What an enormous year it's been in finance!
We've had the financial world hold its breath for two knife edge elections, the Aussie dollar continue a run like never in its history, China take a breather and commodity prices collapse, and shares smile, frown and furrow their eyebrows at every turn.
All the while the Aussie economy has extended its recession free run into a 21st year as economies around the world have gone backwards. As Glenn Stevens declared in June, we are still very much The Lucky Country.
We rang in 2012 at the petrol bowser alongside angry motorists.
The EU slapped an oil embargo on Iran as eyes spied scientists fiddling with uranium in the Middle East. This sent the price of oil ballooning above $100 a barrel, only to be brought back to earth by yet another edition of The European Debacle.
But plenty happened before that. We had Syria and Egypt battling themselves, Israel and Iran toe to toe and President Putin go unopposed to another term at the top of Russian politics.
Meanwhile the most heated debate Down Under was over the imposition of a mining tax and whether we’d receive the full whack of RBA rate cuts...
All this happened against the backdrop of unusually optimistic financial markets. Even as China reeled in growth forecasts, shares rallied all the way up to March with the local share market putting on 7% in the first three months of the year and US markets an even better 8%.
But all that suddenly changed, and quite dramatically.
After a period looking at mixed economic indicators around the world, the spotlight swung swiftly back onto Europe as Greece again wandered toward the exit.
“This time it’s different” the papers screamed as economists and stock pundits everywhere weighed up what a Euro Zone break up would mean.
In undoubtedly the biggest story of the year, the so called ‘Troika’, the European Commission, European Central Bank and International Monetary Fund, put to Greece that it was austerity or the exit at the ballot box. And boy did that ruffle a few feathers.
We had Nazi era parties rallying protests and votes, bond yields spike and slide with every sentence from Troika leaders’ lips, and speculation quickly turn to the old economies of Italy, Spain and even France for a time.
But “this time” was no different. It never is. As much as we all got caught up in the drama and no doubt very serious potential ramifications, economies will boom and bust like they always have and we’ll all live another day.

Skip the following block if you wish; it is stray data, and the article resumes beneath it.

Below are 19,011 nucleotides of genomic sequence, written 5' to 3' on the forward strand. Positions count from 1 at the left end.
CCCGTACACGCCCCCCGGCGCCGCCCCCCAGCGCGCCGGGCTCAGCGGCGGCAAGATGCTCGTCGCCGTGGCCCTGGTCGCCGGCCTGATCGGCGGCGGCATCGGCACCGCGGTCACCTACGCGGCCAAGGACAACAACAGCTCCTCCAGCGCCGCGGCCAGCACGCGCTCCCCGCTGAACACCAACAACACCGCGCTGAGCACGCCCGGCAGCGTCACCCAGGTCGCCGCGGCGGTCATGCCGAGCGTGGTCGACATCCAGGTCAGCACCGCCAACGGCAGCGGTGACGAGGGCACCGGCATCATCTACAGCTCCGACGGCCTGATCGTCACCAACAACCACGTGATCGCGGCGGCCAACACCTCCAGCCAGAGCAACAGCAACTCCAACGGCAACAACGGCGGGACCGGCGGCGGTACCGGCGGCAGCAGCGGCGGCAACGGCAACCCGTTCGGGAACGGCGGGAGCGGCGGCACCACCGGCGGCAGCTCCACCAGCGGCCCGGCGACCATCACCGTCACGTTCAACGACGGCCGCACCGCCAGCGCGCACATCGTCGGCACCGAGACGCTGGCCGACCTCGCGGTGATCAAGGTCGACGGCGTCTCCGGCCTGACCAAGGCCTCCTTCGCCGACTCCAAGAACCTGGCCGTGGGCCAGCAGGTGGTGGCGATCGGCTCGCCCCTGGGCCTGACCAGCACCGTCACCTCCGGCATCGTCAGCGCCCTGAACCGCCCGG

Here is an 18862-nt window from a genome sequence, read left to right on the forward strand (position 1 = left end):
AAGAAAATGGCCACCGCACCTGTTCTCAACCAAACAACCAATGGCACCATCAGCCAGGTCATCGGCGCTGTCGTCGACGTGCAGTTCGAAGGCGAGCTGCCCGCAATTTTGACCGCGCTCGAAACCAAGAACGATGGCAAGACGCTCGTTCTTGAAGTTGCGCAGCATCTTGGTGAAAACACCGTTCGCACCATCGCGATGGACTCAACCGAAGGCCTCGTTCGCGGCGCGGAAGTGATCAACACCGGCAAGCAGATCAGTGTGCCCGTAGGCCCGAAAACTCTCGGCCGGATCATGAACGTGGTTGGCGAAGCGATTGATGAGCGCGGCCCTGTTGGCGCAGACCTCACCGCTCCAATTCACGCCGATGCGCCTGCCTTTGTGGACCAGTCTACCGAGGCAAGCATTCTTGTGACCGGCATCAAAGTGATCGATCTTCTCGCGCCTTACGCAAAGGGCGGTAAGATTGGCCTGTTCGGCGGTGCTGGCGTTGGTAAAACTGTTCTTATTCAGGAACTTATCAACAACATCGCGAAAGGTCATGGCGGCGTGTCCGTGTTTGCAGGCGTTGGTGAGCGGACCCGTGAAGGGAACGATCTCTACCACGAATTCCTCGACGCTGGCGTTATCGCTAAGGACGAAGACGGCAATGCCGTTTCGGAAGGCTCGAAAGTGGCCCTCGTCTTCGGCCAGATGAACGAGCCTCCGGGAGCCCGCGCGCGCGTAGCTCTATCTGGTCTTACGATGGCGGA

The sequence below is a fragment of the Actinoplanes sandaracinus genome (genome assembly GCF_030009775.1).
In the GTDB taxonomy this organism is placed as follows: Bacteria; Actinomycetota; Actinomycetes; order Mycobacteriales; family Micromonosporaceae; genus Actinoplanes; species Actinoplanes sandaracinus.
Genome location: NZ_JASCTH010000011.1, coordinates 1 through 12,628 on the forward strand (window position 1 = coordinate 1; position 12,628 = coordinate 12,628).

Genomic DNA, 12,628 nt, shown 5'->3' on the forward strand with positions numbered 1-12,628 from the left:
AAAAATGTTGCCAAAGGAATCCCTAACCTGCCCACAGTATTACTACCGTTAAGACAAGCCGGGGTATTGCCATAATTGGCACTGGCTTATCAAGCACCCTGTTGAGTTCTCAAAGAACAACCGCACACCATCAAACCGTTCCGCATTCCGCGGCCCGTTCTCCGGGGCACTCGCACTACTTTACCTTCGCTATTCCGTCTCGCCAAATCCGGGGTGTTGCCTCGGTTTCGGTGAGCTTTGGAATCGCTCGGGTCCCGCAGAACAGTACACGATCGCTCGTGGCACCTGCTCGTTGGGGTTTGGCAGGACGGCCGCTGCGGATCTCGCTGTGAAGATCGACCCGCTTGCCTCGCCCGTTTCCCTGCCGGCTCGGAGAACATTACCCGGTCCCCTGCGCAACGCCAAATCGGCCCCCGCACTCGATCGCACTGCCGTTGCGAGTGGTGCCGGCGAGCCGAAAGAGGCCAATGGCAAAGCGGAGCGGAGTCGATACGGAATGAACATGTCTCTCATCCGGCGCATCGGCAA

Nevertheless, it was certainly scary for a while and remains unresolved by a long way.
A terrific London Olympic Games distracted us in July, providing a welcome boost to the economy there and taking eyes off economics for a while. And since that period of competitive calm, coupled with some co-ordinated bond buying by global central banks, share markets again staged a sustained rally.
From the start of July to the end of October the ASX stacked on almost 9%. The Aussie dollar gained a smidgen over one percent on the US dollar over that period, but remains on track to cap its best year on record.
In the year to date the local currency has dipped under parity for no more than a month and touched an unprecedented $1.085 at one point.
That's slammed exporters and aided the stampede to online retail too, but this was also helped along by new tablets, smartphones and other tech released in 2012 that continue to change the way we do business.
Over the course of the year we’ve also seen property prices head south with local pundits talking up a bottom in August as interest rate cuts proved impotent.
However many offshore commentators say we’re still in the rosy glaze of a huge debt laden property bubble that will, inevitably, burst.
Fingers crossed it doesn’t come crashing down like in the US though, who this month gave Obama four more years to try repair the mess that property collapse started.
While we wait on that we'll be watching the fiscal cliff face-off in the US, look out for which way Spain teeters, and with a bit of luck keep sailing pretty smoothly Down Under.
As RBA Governor Glenn Stevens said in June, “The years ahead will no doubt challenge us in various ways, including in ways we cannot predict. But what's new about that? Acting sensibly, with a long-term focus, has as good a chance as ever of seeing us through whatever comes our way.”